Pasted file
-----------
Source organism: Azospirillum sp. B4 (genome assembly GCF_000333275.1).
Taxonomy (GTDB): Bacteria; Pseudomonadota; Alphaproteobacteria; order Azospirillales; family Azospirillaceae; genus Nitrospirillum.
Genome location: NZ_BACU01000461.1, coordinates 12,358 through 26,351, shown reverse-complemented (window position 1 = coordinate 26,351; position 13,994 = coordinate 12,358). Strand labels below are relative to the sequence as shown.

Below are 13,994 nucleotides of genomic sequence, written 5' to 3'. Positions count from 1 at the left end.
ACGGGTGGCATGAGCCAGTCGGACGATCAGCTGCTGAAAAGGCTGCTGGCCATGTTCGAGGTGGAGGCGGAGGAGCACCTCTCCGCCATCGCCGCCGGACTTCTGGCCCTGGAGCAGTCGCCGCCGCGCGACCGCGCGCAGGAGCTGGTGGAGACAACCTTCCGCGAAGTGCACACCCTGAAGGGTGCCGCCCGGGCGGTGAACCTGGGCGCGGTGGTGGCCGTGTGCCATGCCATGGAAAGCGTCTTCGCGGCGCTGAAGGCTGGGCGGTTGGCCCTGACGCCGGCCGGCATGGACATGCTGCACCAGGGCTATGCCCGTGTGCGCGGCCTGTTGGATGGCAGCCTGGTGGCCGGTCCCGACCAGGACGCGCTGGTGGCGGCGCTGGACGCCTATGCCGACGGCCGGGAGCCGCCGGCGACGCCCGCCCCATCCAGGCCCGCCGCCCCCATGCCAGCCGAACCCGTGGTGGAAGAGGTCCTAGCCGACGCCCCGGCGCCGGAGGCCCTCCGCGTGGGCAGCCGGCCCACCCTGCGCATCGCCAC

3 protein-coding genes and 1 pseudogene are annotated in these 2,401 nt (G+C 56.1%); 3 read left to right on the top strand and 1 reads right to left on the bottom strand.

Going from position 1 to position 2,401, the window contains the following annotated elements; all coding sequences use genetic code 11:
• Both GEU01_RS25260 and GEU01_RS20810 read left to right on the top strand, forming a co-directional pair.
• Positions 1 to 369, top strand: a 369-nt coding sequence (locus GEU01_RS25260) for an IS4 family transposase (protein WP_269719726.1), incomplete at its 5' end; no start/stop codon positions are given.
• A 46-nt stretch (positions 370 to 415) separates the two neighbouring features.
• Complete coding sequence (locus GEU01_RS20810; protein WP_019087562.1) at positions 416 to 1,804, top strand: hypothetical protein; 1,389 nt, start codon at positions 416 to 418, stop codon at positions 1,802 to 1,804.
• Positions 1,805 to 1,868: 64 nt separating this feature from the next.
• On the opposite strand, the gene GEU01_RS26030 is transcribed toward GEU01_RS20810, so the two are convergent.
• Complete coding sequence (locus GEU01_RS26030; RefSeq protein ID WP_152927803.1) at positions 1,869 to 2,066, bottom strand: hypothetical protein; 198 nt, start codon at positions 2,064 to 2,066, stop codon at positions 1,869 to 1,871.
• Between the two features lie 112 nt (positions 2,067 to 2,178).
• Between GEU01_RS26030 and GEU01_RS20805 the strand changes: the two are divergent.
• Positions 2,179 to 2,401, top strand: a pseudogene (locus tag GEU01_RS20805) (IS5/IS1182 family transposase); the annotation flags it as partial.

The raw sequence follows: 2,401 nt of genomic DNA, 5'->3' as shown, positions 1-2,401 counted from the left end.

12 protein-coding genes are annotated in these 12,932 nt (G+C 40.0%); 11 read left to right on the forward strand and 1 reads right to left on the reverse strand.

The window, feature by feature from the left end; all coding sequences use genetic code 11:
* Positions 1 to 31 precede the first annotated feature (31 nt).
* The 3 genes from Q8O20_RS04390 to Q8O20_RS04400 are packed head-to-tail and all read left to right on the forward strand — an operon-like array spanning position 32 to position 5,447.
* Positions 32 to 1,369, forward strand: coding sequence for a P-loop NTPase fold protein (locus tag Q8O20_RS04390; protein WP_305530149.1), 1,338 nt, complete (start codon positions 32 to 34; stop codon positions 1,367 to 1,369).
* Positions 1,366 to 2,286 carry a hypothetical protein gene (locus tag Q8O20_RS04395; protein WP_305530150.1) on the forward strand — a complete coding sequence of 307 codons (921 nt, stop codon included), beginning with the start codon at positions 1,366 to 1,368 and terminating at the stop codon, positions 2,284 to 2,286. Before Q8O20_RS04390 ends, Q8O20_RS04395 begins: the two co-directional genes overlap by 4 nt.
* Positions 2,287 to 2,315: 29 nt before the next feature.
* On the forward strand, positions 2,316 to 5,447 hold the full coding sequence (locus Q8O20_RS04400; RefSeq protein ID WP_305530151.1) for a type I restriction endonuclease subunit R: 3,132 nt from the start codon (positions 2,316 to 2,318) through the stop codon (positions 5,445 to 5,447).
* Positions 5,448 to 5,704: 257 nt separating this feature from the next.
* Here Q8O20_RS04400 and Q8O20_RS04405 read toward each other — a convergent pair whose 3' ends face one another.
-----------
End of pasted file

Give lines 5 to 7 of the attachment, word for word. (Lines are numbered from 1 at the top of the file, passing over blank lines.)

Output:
ACGGGTGGCATGAGCCAGTCGGACGATCAGCTGCTGAAAAGGCTGCTGGCCATGTTCGAGGTGGAGGCGGAGGAGCACCTCTCCGCCATCGCCGCCGGACTTCTGGCCCTGGAGCAGTCGCCGCCGCGCGACCGCGCGCAGGAGCTGGTGGAGACAACCTTCCGCGAAGTGCACACCCTGAAGGGTGCCGCCCGGGCGGTGAACCTGGGCGCGGTGGTGGCCGTGTGCCATGCCATGGAAAGCGTCTTCGCGGCGCTGAAGGCTGGGCGGTTGGCCCTGACGCCGGCCGGCATGGACATGCTGCACCAGGGCTATGCCCGTGTGCGCGGCCTGTTGGATGGCAGCCTGGTGGCCGGTCCCGACCAGGACGCGCTGGTGGCGGCGCTGGACGCCTATGCCGACGGCCGGGAGCCGCCGGCGACGCCCGCCCCATCCAGGCCCGCCGCCCCCATGCCAGCCGAACCCGTGGTGGAAGAGGTCCTAGCCGACGCCCCGGCGCCGGAGGCCCTCCGCGTGGGCAGCCGGCCCACCCTGCGCATCGCCAC

3 protein-coding genes and 1 pseudogene are annotated in these 2,401 nt (G+C 56.1%); 3 read left to right on the top strand and 1 reads right to left on the bottom strand.

Going from position 1 to position 2,401, the window contains the following annotated elements; all coding sequences use genetic code 11: